The Croatian-Czech Society, the Czech Beseda Zagreb, the Coordination of Croatian Friendship Societies and the Croatian Heraldry and Flag Society marked the 100th anniversary of the Czech flag on Tuesday, June 23, at the Czech National House in Zagreb with a lecture given by Lietenant Colonel Dr. Željko Heimer, President of the Croatian Heraldry and Flag Society (HGZD) and the International Federation of Vexillological Associations (FIAV). It was the 17th lecture in the cycle Flag – the Identity of Peoples and States, which since 2018 is organized by the Coordination of Croatian Friendship Societies with the aim of presenting the vexillological heritage and identity symbols of friendly peoples. The patron of the cycle is the President of the Republic of Croatia, Zoran Milanović.
Speaking of the first Czech symbols, Heimer mentioned as the oldest coat of arms an eagle with flames that appears in the 11th century, and whose introduction as a symbol was attributed to the Czech prince Saint Wenceslas from the 10th century. After the Czech prince Vladislav II in 1158 he received the hereditary royal title from the Roman-German Emperor Frederick I Barbarossa, and the present-day Czech coat of arms, a white lion on a red field that has been depicted with a double tail since 1247, began to be used. The oldest depiction of such a coat of arms, from 1270, is found in Krems, Germany. In the 15th century, the Hussites began to use the chalice and the goose as their symbol (as a symbol of Jan Hus because husa in Czech means goose) which they display on their shields of a specific shape. Such a shield is called a Hussite shield in heraldry, and it is interesting that the coats of arms of Croatian countries on the coat of arms of the Republic of Croatia are shown within such a shield.
At the time of the 1848 revolution, unlike most other Slavic peoples who took tricolors, the Czechs began to use the two-color red and white flag as their flag. As a curiosity, Heimer mentioned the flag with the Czech coat of arms on a white background used by Czech athletes at the 1912 Stockholm Olympics.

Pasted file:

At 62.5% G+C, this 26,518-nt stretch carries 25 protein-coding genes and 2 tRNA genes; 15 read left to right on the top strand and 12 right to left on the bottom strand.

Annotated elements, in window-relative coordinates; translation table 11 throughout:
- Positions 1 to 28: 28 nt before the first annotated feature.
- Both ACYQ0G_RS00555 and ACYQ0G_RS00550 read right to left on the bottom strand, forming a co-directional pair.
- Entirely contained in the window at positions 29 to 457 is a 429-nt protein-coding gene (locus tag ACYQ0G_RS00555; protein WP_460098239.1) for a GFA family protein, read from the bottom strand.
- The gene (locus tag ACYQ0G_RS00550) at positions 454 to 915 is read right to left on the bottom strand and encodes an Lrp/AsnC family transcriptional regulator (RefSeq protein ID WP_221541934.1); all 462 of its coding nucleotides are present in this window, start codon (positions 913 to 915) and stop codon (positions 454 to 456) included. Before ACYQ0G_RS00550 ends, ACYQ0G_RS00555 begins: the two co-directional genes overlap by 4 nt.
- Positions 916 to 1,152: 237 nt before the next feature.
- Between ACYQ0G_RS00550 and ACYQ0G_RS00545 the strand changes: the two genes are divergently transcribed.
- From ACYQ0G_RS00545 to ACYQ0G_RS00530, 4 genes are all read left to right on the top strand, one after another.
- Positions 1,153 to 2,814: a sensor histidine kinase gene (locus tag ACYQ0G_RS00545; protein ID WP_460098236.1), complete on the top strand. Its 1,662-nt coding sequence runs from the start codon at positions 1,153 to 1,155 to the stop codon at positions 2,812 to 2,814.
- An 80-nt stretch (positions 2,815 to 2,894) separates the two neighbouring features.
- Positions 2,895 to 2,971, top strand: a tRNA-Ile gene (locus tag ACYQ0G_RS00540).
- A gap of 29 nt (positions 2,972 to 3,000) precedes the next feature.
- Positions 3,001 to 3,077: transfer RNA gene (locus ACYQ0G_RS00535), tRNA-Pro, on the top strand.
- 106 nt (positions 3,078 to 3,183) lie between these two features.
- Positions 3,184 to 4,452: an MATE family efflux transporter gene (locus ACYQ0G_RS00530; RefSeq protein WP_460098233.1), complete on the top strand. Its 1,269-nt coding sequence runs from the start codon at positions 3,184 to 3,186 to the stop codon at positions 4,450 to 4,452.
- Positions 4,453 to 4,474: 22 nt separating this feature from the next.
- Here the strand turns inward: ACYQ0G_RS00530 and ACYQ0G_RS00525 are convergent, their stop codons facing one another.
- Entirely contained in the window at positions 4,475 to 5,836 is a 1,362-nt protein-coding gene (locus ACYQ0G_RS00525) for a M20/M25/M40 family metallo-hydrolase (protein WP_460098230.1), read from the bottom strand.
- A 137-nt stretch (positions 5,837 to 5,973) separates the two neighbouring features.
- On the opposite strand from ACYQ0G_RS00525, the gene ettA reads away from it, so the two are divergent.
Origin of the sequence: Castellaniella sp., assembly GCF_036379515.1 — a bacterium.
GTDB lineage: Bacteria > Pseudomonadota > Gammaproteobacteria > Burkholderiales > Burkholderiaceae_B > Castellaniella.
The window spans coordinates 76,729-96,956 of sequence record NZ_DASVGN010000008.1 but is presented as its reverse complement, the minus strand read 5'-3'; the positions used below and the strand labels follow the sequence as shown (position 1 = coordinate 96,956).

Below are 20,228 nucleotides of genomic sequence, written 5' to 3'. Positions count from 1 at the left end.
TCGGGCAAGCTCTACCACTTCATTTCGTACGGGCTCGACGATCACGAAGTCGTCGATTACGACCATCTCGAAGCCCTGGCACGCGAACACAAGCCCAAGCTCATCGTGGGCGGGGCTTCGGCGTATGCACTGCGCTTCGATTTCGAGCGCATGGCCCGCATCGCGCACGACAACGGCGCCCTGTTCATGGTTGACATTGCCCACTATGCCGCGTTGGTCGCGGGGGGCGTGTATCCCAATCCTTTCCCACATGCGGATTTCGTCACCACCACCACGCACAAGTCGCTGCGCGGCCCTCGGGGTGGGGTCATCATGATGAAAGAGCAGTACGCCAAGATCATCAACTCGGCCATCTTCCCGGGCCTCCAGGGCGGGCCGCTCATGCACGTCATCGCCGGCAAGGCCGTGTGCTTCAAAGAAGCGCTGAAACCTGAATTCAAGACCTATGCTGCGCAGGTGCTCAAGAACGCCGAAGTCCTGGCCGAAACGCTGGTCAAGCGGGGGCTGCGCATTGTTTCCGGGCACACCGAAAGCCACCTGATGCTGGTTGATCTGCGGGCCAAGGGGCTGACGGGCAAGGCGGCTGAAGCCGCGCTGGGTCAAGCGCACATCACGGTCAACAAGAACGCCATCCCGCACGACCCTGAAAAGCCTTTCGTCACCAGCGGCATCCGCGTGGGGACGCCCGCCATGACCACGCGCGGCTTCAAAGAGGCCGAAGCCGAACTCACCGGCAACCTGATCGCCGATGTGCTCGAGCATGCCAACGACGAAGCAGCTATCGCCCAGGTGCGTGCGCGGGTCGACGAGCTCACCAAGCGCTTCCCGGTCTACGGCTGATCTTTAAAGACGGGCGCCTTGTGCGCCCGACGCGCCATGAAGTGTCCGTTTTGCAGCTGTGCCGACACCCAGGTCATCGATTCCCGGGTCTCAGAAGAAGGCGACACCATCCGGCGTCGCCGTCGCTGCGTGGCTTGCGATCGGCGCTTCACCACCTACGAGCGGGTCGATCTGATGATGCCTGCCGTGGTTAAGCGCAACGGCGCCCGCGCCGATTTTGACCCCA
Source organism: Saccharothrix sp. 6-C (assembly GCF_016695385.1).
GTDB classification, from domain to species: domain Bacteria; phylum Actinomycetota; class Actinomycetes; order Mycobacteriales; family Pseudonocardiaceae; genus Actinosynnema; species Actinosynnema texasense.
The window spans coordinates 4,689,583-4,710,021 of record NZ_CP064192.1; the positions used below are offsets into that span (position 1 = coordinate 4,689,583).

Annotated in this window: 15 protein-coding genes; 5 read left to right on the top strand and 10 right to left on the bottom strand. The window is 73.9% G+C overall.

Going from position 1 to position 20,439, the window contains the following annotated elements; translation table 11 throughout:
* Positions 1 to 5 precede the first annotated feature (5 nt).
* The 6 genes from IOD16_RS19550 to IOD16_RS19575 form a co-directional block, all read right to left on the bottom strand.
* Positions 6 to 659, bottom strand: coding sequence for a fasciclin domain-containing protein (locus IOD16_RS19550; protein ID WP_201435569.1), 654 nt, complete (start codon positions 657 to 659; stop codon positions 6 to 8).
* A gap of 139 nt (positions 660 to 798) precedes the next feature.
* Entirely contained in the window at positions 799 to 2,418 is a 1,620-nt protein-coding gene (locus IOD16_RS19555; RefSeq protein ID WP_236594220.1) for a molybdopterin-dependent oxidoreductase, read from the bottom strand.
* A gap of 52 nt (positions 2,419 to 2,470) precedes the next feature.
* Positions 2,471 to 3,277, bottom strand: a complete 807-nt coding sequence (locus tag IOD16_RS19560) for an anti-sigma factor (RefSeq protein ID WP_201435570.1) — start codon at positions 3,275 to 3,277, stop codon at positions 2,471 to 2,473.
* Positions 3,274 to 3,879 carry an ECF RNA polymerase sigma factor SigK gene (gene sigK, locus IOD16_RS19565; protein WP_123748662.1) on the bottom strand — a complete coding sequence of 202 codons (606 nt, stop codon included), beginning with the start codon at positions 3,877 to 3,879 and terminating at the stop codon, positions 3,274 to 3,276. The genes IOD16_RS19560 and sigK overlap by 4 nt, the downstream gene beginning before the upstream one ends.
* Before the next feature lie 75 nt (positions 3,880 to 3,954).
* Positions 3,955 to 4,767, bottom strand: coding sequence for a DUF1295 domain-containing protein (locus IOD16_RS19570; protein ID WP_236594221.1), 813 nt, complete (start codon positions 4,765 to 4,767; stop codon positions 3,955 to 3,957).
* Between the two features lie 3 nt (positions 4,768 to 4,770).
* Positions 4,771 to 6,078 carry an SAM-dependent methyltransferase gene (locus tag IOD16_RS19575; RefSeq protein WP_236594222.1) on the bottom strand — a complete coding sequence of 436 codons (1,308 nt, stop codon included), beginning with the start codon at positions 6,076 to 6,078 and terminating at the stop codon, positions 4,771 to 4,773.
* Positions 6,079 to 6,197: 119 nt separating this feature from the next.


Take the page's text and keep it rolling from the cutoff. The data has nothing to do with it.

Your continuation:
At the time of the First World War, when the struggle for the creation of a joint Czech-Slovak state began, its flag began to be designed. In addition to the pan-Slavic colors white, blue and red, which have been used by the Slovaks as their flag since 1848, there are also versions of the white-red flag with the Czech crown, with the coats of arms of Bohemia, Moravia, Silesia and Slovakia. These flags were used by Czechoslovak volunteer legions that fought on the side of the Entente. At the same time, a flag with a wide blue field bordered by narrower red-white and white-red fields, with four stars in the blue field, is being created in the United States. With the creation of independent Czechoslovakia in 1918, the white-red flag proved impractical because it was identical to the flag of newly formed Poland and similar to the flag of Monaco and several German and Austrian countries. Therefore, in 1919, a new flag was made, and among numerous proposals, on March 30, 1920, the white-red flag with a blue wedge in the left half, designed by Jaroslav Kursa, was finally accepted as the official flag of Czechoslovakia. This flag was used until the cessation of Czechoslovakia in 1992, and at the same time there was no official flag of the Czech Republic as part of a common state, until 1990 when the white-red flag was adopted. Although the agreement between the Czech Republic and Slovakia on peaceful separation agreed that neither of the two federal republics would use the symbols of the additional federation, in 1993 the independent Czech Republic took the Czechoslovak flag as its flag. In his lecture, Heimer also spoke about the coats of arms and flags of Moravia and Silesia, as well as 16 Czech regions (regions) and individual cities, and also presented the flags of the Czechoslovak and Czech navies.